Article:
Making a Bloody Mary from fresh tomatoes

I’m not a big fan of commercially canned tomato juice. In fact, I only learned to tolerate it so I could drink Bloody Marys. And if you read my post How to Make a Bloody Mary Even If You Hate Tomato Juice, you’ll see that I usually tinker around with the store bought juice to make it more palatable.

Given the high volume of traffic that post takes, I can tell I’m not alone in my distaste for tomato juice. Speaking of hating tomato juice, that post includes some great suggestions for making a Bloody Mary without tomato juice if you really can’t stand tomatoes at all).

While I find the canned stuff unappealing, I enjoy fresh tomato juice. In summer, I make my Bloody Mary with fresh tomatoes. That is, I turn fresh tomatoes into fresh tomato juice and turn the juice into Bloody Mary mix. But I also can a big batch Bloody Mary mix from fresh tomato juice of it so I have plenty to get me through the year.

This posts starts with three methods for making tomato juice from fresh tomatoes. If you already have that step covered, you can skip right to how to make a Bloody Mary with fresh tomato juice. The end of the post covers how to can Bloody Mary mix.

Here’s how to make Bloody Mary mix from fresh tomatoes and how to can Bloody Mary mix.

How to make tomato juice from fresh tomatoes

In order to make a Bloody Mary with fresh tomatoes, you need to turn those tomatoes into juice.

Use fully ripe, or even slightly overripe, tomatoes. Avoid paste tomatoes, like Romas, as they tend to be fleshier and will yield less juice. Save those for making tomato sauce or canning tomatoes.

Don’t use tomatoes that have soft spots or any signs of rot.

The best part about making tomato juice is you don’t have to peel or core tomatoes, though you can if you want to.

Making tomato juice with a blender or food processor

This is the fastest and easiest way to make tomato juice.

  • Cut tomatoes into quarters, if they’re large.
  • Put them into the blender or processor bowl per manufacturer’s directions.
  • Process on high (food processor) or ‘juice’ or ‘puree’ setting until the tomatoes are sludgy.
  • Place the tomato puree in a fine mesh strainer over a large bowl. Allow the juice to drain. You may need to gently press the puree or stir it to keep the juice flowing.
Making tomato juice with a food mill

If you’re serious about using fresh tomatoes for juice and beyond, a food mill is a great investment. It’s the most efficient way to get very fine tomato pulp or juice without any seeds or skin.

  • Cut tomatoes into quarters, then feed into the food mill
  • Process the tomatoes, separating the peels and seeds from the juice and pulp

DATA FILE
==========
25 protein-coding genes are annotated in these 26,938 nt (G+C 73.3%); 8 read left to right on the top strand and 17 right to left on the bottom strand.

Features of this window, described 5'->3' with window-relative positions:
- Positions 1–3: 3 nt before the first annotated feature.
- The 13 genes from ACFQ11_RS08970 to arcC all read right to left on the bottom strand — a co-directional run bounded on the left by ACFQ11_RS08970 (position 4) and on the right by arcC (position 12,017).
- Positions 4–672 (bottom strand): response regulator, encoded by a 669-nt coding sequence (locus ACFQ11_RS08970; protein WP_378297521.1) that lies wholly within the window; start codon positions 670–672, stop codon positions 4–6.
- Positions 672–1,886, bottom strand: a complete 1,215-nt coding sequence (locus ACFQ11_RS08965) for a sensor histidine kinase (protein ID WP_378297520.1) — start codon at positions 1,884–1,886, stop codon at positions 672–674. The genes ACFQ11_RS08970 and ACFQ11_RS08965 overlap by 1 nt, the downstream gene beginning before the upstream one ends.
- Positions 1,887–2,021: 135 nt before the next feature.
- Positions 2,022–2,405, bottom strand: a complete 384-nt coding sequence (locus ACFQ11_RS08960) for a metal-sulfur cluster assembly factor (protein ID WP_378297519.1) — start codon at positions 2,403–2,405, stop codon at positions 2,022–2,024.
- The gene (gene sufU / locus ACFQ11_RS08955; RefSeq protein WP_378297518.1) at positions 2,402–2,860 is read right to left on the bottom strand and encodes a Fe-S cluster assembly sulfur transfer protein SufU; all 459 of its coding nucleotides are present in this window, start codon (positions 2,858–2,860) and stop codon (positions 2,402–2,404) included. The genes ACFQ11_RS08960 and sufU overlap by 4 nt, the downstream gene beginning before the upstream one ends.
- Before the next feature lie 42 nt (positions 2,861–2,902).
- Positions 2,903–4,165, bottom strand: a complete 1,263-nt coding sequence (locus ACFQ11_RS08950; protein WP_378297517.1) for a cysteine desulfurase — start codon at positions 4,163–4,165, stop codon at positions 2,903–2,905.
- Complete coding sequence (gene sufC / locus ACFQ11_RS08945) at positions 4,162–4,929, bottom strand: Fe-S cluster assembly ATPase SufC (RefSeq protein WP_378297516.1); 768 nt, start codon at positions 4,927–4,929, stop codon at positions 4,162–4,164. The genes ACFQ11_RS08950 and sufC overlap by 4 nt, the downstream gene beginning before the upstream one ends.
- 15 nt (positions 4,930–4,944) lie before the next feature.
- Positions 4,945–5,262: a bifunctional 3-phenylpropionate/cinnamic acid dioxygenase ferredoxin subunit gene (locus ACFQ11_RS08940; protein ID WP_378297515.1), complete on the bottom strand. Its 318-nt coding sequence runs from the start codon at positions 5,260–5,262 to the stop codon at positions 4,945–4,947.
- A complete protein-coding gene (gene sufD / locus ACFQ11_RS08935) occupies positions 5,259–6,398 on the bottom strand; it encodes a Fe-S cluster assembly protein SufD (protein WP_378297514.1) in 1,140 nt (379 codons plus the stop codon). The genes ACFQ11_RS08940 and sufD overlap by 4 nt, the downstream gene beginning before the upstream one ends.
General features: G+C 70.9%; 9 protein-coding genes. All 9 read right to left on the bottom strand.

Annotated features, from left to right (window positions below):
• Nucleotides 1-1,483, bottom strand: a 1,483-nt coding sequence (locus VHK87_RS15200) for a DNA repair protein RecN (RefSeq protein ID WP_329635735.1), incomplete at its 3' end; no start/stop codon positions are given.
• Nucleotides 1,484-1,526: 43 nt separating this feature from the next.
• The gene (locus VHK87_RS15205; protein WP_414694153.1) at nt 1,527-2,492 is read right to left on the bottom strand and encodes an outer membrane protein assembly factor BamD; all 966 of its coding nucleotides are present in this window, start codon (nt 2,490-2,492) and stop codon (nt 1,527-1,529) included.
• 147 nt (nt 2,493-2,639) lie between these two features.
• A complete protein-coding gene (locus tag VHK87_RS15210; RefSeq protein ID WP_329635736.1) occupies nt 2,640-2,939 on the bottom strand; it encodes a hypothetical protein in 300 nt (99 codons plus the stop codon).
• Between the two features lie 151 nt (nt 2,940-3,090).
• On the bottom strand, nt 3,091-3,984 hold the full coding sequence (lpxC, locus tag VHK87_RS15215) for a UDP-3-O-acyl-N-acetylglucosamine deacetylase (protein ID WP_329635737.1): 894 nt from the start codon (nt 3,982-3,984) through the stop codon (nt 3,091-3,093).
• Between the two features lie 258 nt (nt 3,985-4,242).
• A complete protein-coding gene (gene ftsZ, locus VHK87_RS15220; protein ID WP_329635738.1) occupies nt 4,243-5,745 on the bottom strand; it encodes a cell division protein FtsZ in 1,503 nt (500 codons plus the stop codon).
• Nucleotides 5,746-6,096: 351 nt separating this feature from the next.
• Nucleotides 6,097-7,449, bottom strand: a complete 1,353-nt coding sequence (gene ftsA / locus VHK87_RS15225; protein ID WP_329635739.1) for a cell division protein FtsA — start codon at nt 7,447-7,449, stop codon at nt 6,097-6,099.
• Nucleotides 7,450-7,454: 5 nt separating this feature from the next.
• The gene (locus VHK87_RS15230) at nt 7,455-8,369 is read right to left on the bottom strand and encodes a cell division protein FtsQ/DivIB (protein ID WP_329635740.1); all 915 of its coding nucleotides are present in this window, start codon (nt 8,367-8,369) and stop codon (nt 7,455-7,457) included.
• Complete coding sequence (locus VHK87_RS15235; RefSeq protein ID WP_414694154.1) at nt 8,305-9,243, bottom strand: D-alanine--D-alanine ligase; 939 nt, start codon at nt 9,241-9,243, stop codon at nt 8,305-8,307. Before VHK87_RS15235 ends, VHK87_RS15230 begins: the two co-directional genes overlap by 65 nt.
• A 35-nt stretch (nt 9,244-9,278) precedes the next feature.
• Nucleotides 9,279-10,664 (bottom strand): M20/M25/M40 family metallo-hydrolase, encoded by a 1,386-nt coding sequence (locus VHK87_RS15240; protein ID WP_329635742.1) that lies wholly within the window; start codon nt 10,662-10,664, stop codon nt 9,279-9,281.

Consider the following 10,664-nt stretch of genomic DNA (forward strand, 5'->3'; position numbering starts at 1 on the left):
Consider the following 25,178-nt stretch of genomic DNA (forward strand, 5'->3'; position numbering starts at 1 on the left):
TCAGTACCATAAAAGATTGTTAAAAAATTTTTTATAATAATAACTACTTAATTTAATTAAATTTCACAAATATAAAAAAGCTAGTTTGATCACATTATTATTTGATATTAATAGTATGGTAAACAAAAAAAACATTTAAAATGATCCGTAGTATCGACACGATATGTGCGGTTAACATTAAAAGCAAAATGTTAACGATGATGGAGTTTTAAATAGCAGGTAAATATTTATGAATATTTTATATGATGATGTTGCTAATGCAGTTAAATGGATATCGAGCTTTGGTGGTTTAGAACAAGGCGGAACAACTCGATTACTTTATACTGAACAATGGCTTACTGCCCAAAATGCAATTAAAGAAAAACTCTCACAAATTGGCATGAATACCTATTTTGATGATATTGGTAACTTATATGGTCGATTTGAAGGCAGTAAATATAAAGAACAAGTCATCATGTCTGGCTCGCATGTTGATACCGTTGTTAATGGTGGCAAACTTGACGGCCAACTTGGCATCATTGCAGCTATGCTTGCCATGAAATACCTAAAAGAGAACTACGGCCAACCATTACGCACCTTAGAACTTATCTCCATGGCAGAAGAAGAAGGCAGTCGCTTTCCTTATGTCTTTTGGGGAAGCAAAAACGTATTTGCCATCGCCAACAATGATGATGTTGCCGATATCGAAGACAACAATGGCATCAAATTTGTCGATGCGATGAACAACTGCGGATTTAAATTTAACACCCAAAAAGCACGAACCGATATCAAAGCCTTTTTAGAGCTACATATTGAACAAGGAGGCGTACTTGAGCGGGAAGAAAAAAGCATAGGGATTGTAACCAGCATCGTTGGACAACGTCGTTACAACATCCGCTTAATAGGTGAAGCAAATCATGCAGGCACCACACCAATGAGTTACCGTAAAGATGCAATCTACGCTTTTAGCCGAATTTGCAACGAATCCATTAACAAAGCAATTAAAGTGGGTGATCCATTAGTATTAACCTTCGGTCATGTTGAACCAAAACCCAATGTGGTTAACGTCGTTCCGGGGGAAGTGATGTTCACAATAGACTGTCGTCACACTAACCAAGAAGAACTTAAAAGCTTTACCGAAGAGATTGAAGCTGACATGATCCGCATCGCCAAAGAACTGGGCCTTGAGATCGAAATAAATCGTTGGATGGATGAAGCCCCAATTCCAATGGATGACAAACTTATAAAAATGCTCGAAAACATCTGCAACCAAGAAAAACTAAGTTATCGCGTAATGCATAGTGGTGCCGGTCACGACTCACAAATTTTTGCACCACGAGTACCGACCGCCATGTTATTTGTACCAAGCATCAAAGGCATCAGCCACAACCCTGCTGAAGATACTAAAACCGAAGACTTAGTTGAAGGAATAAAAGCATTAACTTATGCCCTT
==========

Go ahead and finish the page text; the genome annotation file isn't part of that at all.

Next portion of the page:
• Place the tomato puree in a fine mesh strainer over a large bowl. Allow the juice to drain. You may need to gently press the puree or stir it to keep the juice flowing.

Learn more about processing tomatoes with less waste.

Making tomato juice with a juicer

If you happen to have a juicer, this is the time to use it! It will do the work of both processor and strainer, leaving you with fresh, pulpless juice. There’s not much to say on this, regarding method. Just feed the tomatoes into the juicer and wait.

Bloody Mary mix from fresh tomatoes

Making tomato juice without a  juicer, blender, food processor or other appliances

You can make perfectly good tomato juice without a food mill, or even without an appliance, though it will take longer.  Cut the tomatoes into small chunks. Place the tomatoes in a large colander (not a fine mesh strainer). Put the colander over a big bowl or pot. Then lay a clean plate over the tomatoes. Add weight to the plate with more tomatoes or a bag of sugar or anything else that will put a little pressure on the situation.

Allow the tomatoes to sit and the juice to press out. This can take an entire day, depending on the size and ripeness. Once the juice is extracted, Place the tomato puree in a fine mesh strainer over a large bowl. Allow the juice to drain. You may need to gently press the puree or stir it to keep the juice flowing.

How many tomatoes do you need to make tomato juice?

The answer, of course, depends on how much tomato juice you want. But assume you’ll need around 3.5 pounds of fresh tomatoes for every quart of tomato juice. A quart is 32 ounces, enough juice to make four ‘standard’ sized Bloody Marys. Obviously you can make your drinks bigger or smaller than that, but my Bloody Mary recipe assumes 8 ounces of juice per individual drink, with those drinks filling a 16 ounce pint glass (including ice cubes)

The overall ripeness or juiciness of the tomatoes will also determine how much juice you end up with. A softer, riper tomato will have more juice.